Socializing helps you live longer and healthier. It’s a fact. When you socialize with people, your brain activates in different areas. When you’re alone, your brain is used to the same stimulus, so it’s natural that your brain would react to different stimuli, in this case people.
But enough technical babble. Socializing is good for your health and it’s why so many senior housing communities celebrate socializing. Many host events, parties, and luncheons. There are dances, road trips, and banquet halls. All these things help foster a social atmosphere. This works well with most people who enjoy chatting with others and sharing new stories. However, not everyone likes to socialize all the time.
Most people tend to think of the “introvert” as the wallflower. Someone who doesn’t like being around people, who’s shy, reserved, bashful, etc. While those may be traits of an introvert, it’s not what defines an introvert. According to the Myers-Briggs personality test, the difference between introvert and extrovert is the difference between how you gather energy; what recharges your batteries, so to speak. For many extroverts, that means they’re motivated and inspired by the world around them. They like lively environments. This doesn’t necessarily mean more people, but it can mean simply creating an aesthetic in their own home that’s stimulating. It’s an outside force that they draw from. Introverts however gather energy from within.
Introverts do not need an outside environment to stimulate themselves, they need to be somewhere where they can reflect inward. This could be in a crowd as Fitzgerald cleverly wrote in The Great Gatsby, “I love large parties, they’re so intimate.” The idea being that no one is honing in on you, you can disappear with a friend and chat for a night.
In any case, the point of all this is to show that introverts do not need to socialize to recharge. In fact, most are adverse to that idea, and they shouldn’t shy away from senior housing options just because they’re less excited about participating in social events. Here’s why:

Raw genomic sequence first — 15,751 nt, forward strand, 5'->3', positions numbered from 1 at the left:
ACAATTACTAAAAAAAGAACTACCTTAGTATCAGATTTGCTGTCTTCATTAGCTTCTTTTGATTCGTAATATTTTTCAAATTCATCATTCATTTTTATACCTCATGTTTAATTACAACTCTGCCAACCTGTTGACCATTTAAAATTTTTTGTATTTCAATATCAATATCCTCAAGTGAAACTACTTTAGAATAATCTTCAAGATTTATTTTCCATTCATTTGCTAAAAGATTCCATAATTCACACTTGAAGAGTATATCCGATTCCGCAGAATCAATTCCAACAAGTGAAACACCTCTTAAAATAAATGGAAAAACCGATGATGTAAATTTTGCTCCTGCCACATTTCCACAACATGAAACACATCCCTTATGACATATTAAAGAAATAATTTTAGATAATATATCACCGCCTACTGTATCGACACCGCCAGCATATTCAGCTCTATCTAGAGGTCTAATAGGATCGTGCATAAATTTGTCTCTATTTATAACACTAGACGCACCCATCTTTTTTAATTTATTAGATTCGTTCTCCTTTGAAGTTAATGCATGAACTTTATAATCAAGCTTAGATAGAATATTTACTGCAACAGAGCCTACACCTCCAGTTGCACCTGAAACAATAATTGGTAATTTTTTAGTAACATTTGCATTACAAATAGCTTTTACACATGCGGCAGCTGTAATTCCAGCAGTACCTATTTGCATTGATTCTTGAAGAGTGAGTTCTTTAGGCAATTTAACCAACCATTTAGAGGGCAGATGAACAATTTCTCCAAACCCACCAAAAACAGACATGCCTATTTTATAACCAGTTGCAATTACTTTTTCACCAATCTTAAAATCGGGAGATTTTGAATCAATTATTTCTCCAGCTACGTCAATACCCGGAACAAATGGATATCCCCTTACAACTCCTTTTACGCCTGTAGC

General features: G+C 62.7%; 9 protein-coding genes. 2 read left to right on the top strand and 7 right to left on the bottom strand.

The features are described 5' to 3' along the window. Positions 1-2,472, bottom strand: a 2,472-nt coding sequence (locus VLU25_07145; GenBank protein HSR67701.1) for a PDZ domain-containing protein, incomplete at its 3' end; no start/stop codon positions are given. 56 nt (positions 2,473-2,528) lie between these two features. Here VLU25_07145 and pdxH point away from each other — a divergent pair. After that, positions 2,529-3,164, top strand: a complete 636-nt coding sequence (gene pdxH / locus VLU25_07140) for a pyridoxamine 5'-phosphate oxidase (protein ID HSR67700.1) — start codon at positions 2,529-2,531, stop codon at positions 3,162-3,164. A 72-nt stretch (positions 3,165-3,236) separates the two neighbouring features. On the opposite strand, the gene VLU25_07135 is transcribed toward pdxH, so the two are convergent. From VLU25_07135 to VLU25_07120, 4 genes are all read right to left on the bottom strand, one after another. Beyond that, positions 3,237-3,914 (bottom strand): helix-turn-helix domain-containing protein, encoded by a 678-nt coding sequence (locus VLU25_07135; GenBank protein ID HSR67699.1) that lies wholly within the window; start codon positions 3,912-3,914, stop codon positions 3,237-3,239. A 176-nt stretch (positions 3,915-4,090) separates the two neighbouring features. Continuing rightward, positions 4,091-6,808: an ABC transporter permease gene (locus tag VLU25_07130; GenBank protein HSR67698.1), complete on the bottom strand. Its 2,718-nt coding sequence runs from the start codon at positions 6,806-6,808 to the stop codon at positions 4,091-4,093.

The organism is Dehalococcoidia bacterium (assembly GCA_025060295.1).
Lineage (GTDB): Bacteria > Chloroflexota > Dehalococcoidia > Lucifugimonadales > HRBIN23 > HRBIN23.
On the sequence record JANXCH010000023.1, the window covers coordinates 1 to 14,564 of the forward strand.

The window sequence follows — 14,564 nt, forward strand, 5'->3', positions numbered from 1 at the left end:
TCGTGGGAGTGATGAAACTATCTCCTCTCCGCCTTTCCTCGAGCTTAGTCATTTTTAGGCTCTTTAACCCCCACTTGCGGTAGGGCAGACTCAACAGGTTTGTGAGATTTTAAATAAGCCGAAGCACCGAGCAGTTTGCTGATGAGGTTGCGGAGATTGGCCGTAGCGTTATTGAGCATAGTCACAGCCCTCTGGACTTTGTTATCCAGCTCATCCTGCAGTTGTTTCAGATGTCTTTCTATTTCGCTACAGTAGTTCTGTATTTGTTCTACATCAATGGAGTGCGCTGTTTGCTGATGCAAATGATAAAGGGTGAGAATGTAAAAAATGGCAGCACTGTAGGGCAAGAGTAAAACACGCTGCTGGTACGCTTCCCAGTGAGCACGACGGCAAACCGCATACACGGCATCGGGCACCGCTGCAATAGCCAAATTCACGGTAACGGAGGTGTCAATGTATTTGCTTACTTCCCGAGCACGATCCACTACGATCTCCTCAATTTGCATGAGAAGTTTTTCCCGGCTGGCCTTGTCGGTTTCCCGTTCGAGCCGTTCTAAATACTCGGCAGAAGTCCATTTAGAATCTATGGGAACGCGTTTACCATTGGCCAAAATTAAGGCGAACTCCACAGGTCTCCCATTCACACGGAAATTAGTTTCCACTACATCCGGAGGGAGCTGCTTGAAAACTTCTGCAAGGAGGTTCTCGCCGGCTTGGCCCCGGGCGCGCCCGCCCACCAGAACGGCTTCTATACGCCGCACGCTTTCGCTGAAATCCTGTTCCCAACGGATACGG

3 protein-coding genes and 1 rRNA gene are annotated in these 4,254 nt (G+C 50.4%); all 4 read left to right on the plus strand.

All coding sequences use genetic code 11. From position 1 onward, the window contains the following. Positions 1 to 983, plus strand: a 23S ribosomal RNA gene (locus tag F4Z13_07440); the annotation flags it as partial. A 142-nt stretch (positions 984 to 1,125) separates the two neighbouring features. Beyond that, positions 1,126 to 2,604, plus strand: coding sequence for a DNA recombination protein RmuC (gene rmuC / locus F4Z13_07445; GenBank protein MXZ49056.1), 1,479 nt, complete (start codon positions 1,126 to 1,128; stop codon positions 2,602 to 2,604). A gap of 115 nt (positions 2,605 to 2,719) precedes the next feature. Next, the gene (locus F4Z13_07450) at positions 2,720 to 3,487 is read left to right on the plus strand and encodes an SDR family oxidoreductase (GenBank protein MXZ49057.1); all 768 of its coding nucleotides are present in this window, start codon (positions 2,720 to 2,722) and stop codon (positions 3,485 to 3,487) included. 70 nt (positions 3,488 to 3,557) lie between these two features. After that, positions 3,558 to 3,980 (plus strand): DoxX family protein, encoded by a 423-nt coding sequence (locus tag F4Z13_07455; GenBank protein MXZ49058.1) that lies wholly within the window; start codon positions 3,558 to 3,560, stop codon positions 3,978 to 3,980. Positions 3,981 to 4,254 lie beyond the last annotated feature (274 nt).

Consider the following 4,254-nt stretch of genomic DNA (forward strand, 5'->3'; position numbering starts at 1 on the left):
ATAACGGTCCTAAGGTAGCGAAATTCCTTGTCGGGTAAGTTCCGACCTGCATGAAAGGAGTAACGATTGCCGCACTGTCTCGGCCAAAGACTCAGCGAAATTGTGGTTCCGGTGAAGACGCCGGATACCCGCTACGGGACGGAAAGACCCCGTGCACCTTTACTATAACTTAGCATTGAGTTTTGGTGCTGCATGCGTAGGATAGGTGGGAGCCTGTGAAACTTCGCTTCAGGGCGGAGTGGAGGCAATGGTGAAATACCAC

1. Private Rooms in Assisted Living
Assisted Living communities are apartment-styled buildings, so no doubt there will be some interactions daily, but seniors can always sign up for a private room instead of a semi-private room. The semi-private room cost less as it essentially means you’re opting for a roommate, but a private room is a space entirely to yourself.
In addition, many communities offer libraries or feature quiet group activities like painting or pottery. In any of those cases, peace and quiet is paramount and seniors can enjoy the energy within.
2. Yoga and Tai Chi in Nursing Homes
Most nursing homes offer yoga and Tai Chi as a way to speed recovery. Both these exercises are as rehabilitative as they are meditative. Introverts can find themselves right at home in these activities while still staying fit and being within a crowd.
This can help regulate breathing, flexibility, balance, and movement, as well as enable seniors to get in touch with themselves and reflect.
3. Independent Living Vs Adult Family Homes
With introverts however, it’s best to choose an option that will provide privacy where it’s needed and adult family homes may be the wrong choice. Adult family homes are residential homes retrofitted for seniors. They can be large or small, but can only have a total of 6 residents. This means that they’ll know each resident intimately. If that idea isn’t appealing, then independent living is the better route.
Independent living (or retirement homes) offer the maximum amount of independence available. Few feature shared walls or shared homes. Seniors essentially get their own house with their yard and home maintenance taken care of for them. Plus, if the community throws an event, you don’t need to hear it or be in the heart of where it’s located. Every senior has total control over his or her own social calendar. This is perfect for seniors who want to ensure tranquility without feeling abandoned, isolated, or lonely.
If you or your elder is particularly introverted and would like to find a senior housing community, then contact our advisors. Our services are free and we can find the best quality housing options for the lowest possible cost. Whether you’re looking for assisted living in Seattle, or independent living in Issaquah, we’re here for you.